Merging microenvironments Stem cells & Cancer
Epithelia constitute the surfaces and lining of our bodies and provide a protective envelope against external environment but also regulate water, nutrient absorption and glandular secretions.
Although epithelia can be multilayered (stratified) or single-layered (simple) they both need to constantly replace damaged or dead cells during the life. Adult stem cells are responsible for this process of tissue homeostasis critical for the maintenance of the tissue. At certain location of the body, transition zone lies between two types of epithelium. These transition zones are found in the eye, oesophagus, stomach, ovary, cervix and anus. In human, these junctions are highly susceptible to tumor formation and the interest of my laboratory is to identify the underlying molecular and cellular basis for this tumor susceptibility. We are investigating the intrinsic properties of these transitional epithelial cells and their interactions with the neighboring cells. We hypothesize that cells within this region are intrinsically more prone to transformation or alternatively, that the environment is permissive for transformed cells.
EPITHELIAL STEM CELLS AND CANCER
Charafe-Jauffret E., Ginestier C.
Géraldine Guasch, Ph.D, HDRread more
Permanent Research Engineer
Véronique Chevrier, Ph.DRead more
PhD Student Human Pathology / Oncology
Louciné MitoyanRead more
Master 1 student Human Pathology
Dr Geraldine GUASCH invites young investigators from all over the world to come and work in Marseille
Dr Géraldine GUASCH to give a presentation on “Animal Models” at the next SUNRiSE (Solid Tumor Cancer Stem Cell) network training session.
Louciné Mitoyan representing the lab and CRCM at the 3rd edition of the Aldelih congress. Thank you Dr Cédric Blanpain for your support!
9th grader student Maud Willermoz participated in our research as part of the orientation program promoted by the Ministry of National Education.
SFC (Société Française du Cancer) training
Stem cells in solid tumors : from biology to therapeutics
Epithelial tissues are maintained through life by stem cells.
We have recently identified an unrecognized stem cell niche at the junction area between two epithelium, called transition zone frequently associated with cancer with poor prognosis. Our group studies the role of these cells in transition zones in cellular homeostasis and tumorigenesis.
Cancer Stem Cells & Transition Zone
Cancer Stem Cells Regulation in transition zone by their niche.
Transition zone Cancers biobank
Development and Transition Zone
FSSCR: Member of the Société Française de Recherche sur les Cellules Souches
Former member of the International Society for Stem Cell Research
Adjunct Assistant Professor in the Developmental Biology Department at Cincinnati Children’s Hospital
Former Research Associate at The Rockefeller University, New York
City University of Hong Kong
Most relevant publications to the current projects
Isolation and separation of epithelial CD34+ cancer stem cells from Tgfbr2-deficient squamous cell carcinoma. Bio-protocol. 2017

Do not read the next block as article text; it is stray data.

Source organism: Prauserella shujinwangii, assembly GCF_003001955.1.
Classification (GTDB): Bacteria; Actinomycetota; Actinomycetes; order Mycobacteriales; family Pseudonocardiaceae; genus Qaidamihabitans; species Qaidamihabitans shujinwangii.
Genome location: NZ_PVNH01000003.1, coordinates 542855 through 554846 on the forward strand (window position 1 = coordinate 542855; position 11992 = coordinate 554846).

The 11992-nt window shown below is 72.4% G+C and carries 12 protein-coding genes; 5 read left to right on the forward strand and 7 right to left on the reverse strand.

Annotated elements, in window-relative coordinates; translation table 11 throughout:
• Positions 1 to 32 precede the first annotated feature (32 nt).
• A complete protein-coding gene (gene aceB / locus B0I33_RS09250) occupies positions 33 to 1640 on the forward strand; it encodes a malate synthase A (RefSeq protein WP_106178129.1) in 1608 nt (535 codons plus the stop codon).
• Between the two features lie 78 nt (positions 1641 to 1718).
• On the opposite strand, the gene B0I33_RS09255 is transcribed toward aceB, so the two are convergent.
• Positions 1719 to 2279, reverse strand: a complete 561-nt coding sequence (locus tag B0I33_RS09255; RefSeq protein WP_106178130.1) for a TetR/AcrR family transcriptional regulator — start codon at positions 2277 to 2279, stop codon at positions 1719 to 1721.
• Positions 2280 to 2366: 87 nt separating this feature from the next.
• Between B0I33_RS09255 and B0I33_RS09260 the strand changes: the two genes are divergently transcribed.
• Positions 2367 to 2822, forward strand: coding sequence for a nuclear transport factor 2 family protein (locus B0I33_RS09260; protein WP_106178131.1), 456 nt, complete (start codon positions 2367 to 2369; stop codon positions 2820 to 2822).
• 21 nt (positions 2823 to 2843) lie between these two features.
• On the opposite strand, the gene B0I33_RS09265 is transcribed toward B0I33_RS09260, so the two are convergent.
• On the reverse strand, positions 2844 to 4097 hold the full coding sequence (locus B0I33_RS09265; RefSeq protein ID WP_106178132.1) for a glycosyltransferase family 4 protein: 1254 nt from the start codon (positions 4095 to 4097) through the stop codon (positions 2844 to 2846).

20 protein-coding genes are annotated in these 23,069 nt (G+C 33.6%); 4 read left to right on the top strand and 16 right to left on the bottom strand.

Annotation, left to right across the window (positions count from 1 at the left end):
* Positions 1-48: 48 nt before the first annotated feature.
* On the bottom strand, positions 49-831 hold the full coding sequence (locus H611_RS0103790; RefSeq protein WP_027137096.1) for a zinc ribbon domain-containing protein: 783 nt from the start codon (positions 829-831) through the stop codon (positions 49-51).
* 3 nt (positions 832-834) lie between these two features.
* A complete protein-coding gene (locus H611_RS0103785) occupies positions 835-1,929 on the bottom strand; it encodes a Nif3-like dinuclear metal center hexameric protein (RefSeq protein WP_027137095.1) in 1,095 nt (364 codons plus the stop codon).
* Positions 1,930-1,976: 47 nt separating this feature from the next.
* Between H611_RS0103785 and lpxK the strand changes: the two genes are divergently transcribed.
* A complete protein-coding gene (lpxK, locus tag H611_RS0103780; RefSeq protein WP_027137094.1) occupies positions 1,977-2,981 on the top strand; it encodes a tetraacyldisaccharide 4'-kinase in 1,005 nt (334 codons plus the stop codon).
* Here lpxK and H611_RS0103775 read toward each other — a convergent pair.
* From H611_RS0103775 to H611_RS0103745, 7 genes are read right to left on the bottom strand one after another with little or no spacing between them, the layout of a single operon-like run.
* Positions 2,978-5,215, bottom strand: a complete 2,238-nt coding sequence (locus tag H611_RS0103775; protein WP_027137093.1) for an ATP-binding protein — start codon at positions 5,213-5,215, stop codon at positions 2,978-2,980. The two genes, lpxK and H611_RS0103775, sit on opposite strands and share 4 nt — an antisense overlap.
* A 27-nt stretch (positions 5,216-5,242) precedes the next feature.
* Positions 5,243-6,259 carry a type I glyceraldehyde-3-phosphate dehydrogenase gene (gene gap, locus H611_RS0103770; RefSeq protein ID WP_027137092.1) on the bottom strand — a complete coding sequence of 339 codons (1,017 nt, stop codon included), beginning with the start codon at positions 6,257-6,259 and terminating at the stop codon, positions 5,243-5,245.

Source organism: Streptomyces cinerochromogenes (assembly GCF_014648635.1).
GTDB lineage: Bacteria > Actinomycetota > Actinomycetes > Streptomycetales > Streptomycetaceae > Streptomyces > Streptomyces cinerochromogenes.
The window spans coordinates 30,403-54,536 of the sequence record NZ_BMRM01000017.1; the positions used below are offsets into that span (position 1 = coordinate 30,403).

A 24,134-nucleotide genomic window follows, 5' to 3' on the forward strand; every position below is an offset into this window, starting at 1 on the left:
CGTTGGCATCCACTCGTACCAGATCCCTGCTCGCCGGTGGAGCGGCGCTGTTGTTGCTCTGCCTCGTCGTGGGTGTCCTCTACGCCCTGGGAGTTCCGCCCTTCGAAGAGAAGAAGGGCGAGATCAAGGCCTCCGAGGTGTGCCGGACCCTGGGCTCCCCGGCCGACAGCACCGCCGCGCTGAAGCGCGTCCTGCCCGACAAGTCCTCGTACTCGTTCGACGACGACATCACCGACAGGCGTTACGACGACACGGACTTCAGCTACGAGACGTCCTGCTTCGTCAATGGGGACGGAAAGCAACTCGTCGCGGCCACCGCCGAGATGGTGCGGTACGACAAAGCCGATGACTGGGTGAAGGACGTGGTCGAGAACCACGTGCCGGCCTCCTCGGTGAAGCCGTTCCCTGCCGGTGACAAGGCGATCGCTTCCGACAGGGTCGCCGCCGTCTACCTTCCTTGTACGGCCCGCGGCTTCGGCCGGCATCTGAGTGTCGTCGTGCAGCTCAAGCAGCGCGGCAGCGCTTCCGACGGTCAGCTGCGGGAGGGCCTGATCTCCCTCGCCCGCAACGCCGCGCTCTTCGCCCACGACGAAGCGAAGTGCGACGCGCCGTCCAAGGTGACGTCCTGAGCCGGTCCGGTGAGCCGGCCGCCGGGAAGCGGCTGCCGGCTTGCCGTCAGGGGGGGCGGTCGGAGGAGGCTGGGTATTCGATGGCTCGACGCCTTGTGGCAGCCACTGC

De-repression of the RAC activator ELMO1 in cancer stem cells drives progression of TGFβ-deficient squamous cell carcinoma from transition zones. ELife. 2017. pii: e22914.
Serial orthotopic transplantation of epithelial tumors in single-cell suspension. Methods Mol Biol. 2013. 1035:231-45.
Epithelial Transition Zones: merging microenvironments, niches, and cellular transformation. European Journal of Dermatology. 2011, 21(Suppl.2):21-28. Review.
Identification of epithelial label-retaining cells at the transition between the anal canal and the rectum in mice. Cell Cycle. 2010, 15: 3039-3045. Cover Article.
Loss of TGFβ signalling destabilizes homeostasis and promotes squamous cell carcinomas in stratified epithelia. Cancer Cell. 2007, 12: 313-327. Featured Article
Highlighted by: Wakefield LM et al., Cancer Cell. 2007, 12: 313-327.
Defining the epithelial stem cell niche in skin. Science. 2004, 303: 359-363.
Socializing with the neighbors: stem cells and their niche. Cell. 2004, 116: 769-778. Review.
Additional recent publications of importance to the field
McCauley, HA. and Guasch G
Three Cheers For The Goblet Cell: Maintaining Homeostasis In Mucosal Epithelia. Trends In Molecular Medicine, 2015 Jul 3. pii: S1471-4914(15)00120-3. Revue. Cover
McCauley HA, Liu C-Y, Attia A, Wikenheiser-Brokamp KA, Zhang Y, Whitsett JA, and Guasch G.
TGFβ signaling inhibits goblet cell differentiation via SPDEF in the conjunctival epithelium. Development. 2014 141:4628-4639.
Gupta A., Bischoff A., Peňa A., Runck L.A., Guasch G
The Great divide: septation and malformation of the cloaca, and its implications for surgeons. Pediat Surg Int. 2014, 30(11):1089-95.
Runck LA, Method A, Bischoff A, Levitt M, Peña A, Collins M, Gupta A, Shanmukhappa S, Wells J.M, Guasch G.
Defining the molecular pathologies in cloaca malformation: similarities between mouse and human. Dis Model Mech. 2014, 7(4):483-93.
Isolation and Separation of Epithelial CD34+ Cancer Stem Cells from Tgfbr2-deficient Squamous Cell Carcinoma
External Seminar at the Developmental Biology Institute of Marseille (IBDM) :
Transitional zones: merging microenvironments, stem cells and cancer Invitation : A. Le Bivic
April 7th, 2017
New Chapter Book:
Biology and Engineering of Stem Cells Niches. 1st edition
New Publication by our lab :
A new mechanism connects the loss of TGFβ signaling with invasion and metastasis in highly malignant transition zone tumors.
Invited Talk at the Erasmus University Medical Center in the Department of Cell Biology, Rotterdam
Invited Talk at the City University of Hong Kong in the Department of Biomedical Sciences, Hong Kong
August, 2016Read more
Gordon Research Conference “Tissue Niches & Resident Stem Cells in Adult Epithelia”
August, 2016Read More
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